China tightens censorship of electronic communications – New York Times
Exploring the options for social content aggregation – Semantic Web
Useful way to check inventory at Target stores for iPad 2 – Obama Pacman
Verizon vs AT&T iPad 2 plans, which is cheaper? – CNN Money
Four lines of code is all it takes for The New York Times’ paywall to come tumbling down – Nieman Journalism Lab
Aol folds 30 brands, including Politics Daily and URLesque – Forbes
Great video by self-taught director : AT AT Day Afternoon : Peppermint Riple
Curated Twitter List of Libya reports – Twitter
New York Times asks Twitter to shut down paywall dodgers – Forbes
Anthony De Rosa
Newsrooms are transforming to a great degree because the way we consume and create news is changing. The first thing I do when I wake up in the morning is check my Twitter. I know I can rely on my Twitter Lists, which I’ve carefully curated to be finely focused by reliable sources, both traditional and non-traditional, from the ground and from newsrooms.
Is a crisis in education less important than a crisis of our capital markets? At the end of 2008, the federal government took aggressive measures to ensure that a supposed complete financial meltdown would be averted by purchasing troubled assets and restoring liquidity to the largest banks in America. Only a few months following the bailout of these banks, many of them paid out healthy bonuses to the same executives responsible for causing the situation to unfold.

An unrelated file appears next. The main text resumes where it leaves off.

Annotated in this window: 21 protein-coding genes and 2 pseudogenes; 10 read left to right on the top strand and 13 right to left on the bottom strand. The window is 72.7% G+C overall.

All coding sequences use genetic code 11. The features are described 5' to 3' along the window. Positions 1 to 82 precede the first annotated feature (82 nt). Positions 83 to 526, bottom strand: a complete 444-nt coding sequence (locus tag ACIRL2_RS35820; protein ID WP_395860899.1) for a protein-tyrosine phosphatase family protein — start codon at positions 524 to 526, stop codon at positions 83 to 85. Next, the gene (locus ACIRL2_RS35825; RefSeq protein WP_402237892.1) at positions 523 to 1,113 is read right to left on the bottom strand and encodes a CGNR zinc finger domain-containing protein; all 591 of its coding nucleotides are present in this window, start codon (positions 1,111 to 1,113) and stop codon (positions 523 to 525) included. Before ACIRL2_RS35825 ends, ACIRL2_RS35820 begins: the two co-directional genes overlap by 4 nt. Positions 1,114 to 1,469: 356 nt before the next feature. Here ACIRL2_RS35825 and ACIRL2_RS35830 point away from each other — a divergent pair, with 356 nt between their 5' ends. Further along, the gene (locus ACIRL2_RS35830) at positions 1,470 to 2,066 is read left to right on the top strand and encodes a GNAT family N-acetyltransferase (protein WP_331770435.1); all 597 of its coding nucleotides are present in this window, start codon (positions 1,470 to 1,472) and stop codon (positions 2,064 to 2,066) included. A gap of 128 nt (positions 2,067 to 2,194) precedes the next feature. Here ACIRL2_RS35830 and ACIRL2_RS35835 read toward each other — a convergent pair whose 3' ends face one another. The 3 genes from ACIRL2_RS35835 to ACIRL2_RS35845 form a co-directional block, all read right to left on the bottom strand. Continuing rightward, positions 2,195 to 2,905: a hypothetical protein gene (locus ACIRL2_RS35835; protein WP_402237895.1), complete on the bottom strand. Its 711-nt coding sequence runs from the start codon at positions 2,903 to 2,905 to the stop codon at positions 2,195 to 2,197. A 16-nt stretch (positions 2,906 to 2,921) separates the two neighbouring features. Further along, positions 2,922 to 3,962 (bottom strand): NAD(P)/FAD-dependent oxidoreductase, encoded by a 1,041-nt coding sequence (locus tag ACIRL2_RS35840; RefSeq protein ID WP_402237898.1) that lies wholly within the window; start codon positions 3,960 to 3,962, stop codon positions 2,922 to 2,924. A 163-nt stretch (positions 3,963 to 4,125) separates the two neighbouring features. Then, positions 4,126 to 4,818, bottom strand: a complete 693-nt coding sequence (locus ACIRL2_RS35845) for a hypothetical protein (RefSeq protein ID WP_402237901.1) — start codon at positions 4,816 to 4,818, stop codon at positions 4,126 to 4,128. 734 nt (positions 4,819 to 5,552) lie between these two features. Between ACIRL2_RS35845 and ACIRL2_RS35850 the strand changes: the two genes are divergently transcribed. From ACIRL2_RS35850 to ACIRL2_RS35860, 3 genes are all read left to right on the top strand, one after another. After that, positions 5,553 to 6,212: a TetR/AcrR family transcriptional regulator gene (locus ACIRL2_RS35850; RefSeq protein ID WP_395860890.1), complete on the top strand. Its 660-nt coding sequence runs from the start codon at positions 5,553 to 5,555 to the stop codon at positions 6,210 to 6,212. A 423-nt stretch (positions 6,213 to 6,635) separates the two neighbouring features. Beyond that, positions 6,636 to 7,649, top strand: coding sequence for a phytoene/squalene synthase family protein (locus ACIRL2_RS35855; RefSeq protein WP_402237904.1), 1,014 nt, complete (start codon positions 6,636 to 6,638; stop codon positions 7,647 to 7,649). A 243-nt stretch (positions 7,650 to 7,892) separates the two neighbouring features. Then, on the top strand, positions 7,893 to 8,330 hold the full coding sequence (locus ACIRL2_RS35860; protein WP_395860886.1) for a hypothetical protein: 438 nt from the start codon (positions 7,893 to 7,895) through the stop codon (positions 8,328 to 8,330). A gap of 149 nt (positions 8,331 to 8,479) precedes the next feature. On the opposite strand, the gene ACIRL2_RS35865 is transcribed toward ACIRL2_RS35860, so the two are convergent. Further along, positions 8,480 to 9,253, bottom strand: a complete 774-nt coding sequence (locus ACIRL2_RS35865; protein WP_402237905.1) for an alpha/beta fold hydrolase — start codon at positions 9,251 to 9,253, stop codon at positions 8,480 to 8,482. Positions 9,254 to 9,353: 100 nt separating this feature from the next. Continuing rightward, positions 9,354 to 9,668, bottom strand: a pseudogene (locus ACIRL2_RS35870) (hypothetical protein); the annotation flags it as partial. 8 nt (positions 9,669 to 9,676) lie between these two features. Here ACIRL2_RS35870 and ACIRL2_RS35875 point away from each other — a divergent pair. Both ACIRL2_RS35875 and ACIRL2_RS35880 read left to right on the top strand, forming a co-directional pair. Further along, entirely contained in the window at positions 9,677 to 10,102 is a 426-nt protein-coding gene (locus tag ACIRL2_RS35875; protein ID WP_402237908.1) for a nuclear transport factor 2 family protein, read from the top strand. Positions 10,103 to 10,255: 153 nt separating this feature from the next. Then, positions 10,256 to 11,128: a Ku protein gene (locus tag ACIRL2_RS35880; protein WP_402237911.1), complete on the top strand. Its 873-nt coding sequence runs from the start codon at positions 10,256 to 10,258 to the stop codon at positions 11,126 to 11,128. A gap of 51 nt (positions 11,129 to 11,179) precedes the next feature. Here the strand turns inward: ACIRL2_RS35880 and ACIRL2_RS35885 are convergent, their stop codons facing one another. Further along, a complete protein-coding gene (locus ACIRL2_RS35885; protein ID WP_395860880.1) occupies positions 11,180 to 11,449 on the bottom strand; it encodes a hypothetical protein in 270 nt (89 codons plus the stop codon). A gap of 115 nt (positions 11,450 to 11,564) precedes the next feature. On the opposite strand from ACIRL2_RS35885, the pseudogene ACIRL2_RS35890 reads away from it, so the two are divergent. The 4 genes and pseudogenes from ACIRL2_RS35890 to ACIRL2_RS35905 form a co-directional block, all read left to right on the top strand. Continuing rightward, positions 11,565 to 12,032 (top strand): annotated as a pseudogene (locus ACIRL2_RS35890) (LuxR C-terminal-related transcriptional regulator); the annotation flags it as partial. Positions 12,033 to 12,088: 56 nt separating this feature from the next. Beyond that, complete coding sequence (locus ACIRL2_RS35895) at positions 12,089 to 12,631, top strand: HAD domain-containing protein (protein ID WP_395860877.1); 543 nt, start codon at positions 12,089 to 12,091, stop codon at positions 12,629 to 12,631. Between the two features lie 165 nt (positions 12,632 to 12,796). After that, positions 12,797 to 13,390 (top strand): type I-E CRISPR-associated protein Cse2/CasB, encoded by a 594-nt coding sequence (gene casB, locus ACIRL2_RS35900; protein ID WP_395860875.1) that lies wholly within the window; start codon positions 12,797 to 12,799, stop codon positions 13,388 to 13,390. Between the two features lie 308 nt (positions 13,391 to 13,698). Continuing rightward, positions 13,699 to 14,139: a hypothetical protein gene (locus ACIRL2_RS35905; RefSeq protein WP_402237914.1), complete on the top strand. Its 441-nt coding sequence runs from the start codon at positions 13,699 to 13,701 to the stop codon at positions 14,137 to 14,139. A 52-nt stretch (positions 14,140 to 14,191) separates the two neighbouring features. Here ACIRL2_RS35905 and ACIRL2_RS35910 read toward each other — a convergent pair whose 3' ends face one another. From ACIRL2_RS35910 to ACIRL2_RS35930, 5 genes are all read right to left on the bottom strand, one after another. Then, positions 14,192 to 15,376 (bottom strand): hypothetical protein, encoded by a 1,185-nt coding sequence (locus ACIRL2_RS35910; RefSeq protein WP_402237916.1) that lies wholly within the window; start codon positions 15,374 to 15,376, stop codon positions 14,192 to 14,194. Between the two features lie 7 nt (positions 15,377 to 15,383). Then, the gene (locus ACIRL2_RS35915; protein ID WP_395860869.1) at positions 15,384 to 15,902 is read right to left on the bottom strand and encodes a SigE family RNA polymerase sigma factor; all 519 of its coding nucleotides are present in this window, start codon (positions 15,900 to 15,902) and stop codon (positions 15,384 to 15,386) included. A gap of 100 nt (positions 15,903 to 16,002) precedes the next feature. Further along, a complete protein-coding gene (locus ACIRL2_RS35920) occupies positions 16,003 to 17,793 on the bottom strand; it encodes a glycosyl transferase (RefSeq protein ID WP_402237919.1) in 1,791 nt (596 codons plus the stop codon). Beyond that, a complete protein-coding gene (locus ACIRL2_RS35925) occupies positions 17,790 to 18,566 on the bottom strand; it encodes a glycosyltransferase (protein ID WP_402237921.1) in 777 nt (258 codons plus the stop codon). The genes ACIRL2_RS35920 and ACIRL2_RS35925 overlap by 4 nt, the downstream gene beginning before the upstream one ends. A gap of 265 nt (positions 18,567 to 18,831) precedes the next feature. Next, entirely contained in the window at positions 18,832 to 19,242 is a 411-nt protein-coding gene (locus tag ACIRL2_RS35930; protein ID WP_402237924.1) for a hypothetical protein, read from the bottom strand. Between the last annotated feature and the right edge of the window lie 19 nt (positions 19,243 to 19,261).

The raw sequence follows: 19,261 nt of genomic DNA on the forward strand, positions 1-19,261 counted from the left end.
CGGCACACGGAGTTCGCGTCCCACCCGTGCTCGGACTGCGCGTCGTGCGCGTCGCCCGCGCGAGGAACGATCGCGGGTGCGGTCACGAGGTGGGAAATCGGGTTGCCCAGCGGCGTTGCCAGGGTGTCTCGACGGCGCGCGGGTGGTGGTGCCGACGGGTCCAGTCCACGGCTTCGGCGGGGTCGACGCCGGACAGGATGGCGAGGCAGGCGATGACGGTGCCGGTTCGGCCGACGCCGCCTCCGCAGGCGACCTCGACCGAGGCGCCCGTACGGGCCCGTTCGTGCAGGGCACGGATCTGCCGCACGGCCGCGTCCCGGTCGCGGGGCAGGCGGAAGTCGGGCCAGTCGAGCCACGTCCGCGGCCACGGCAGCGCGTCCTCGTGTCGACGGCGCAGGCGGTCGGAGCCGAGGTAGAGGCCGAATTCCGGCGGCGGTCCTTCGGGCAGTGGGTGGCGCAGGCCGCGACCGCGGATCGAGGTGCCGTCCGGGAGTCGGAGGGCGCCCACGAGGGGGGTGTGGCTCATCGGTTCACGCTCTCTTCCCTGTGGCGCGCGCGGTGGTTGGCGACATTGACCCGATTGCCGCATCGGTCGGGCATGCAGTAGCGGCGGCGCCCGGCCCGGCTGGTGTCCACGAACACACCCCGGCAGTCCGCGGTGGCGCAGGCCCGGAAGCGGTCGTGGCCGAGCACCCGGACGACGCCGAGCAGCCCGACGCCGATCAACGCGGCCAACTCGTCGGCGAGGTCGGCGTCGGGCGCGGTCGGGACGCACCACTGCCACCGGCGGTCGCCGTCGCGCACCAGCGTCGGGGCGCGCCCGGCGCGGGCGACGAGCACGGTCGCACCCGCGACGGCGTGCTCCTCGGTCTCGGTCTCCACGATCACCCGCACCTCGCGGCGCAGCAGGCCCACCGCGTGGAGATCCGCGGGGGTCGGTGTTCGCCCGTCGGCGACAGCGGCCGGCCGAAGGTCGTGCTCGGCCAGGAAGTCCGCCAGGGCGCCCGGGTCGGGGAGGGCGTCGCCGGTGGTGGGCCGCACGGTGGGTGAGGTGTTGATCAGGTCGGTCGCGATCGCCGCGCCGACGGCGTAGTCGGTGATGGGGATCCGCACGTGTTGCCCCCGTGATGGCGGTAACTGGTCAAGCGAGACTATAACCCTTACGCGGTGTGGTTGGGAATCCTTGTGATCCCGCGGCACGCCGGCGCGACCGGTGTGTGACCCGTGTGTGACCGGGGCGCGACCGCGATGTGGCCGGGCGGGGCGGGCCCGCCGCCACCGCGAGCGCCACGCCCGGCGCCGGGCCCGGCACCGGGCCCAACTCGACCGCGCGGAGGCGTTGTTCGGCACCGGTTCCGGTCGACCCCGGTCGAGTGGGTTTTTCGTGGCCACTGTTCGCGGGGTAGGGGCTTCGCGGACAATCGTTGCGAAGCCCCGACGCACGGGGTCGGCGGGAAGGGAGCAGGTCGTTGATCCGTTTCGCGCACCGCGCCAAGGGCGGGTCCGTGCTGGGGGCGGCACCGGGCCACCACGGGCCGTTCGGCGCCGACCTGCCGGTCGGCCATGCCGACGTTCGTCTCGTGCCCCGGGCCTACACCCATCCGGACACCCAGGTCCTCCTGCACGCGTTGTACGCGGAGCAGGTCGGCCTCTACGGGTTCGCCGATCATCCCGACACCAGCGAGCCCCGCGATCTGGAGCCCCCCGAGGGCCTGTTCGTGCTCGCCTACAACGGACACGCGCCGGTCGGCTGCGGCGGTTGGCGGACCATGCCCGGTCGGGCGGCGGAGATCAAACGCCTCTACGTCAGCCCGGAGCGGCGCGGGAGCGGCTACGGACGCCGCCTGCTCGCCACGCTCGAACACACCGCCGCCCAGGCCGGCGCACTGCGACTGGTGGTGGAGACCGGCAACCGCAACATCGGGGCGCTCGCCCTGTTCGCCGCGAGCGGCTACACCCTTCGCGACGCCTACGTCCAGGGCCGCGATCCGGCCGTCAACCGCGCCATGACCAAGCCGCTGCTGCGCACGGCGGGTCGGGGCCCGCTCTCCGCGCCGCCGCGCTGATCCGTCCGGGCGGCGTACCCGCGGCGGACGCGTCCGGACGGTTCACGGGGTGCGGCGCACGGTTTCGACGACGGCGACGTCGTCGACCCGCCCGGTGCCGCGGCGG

Full disclosure: I was a contributor at Gawker in 2009.
How has Gawker’s major redesign altered their traffic? It all depends who you ask and what measurement service you decide to use. They all seem to paint a slightly different picture and everyone you speak to will give you a different explanation for why it is so. Gawker had been using the measurement service, Sitemeter, that they proudly displayed prior to the redesign, and still exists on Gawker’s UK site in the old reverse chronological format they tossed away.
The biggest surprise at today’s Apple iPad 2 event was the fact that Steve Jobs was there to present it. Jobs walked out to a thunderous standing ovation and stated, “We’ve been working on this product for awhile, and I didn’t want to miss it.”
It’s easy to get a skewed sense of reality in the media centric world that is New York City. It’s even easier when you work and live around folks enamored with shiny new gadgets and the apps that run on them. The app that most of my friends are using is Foursquare, but I would venture to guess the greater majority of folks outside the metropolitan area are not.
The haves and the have nots are delineated in multiple ways through our polite society here in America. That separation is apparent to a significant degree when it comes to the opportunities available to the folks we are counting on to pull us out of the ditch we’ve found ourselves in after the nuclear winter of sub-prime mortgages and the supposed near collapse of our financial system. They are, of course, our interns.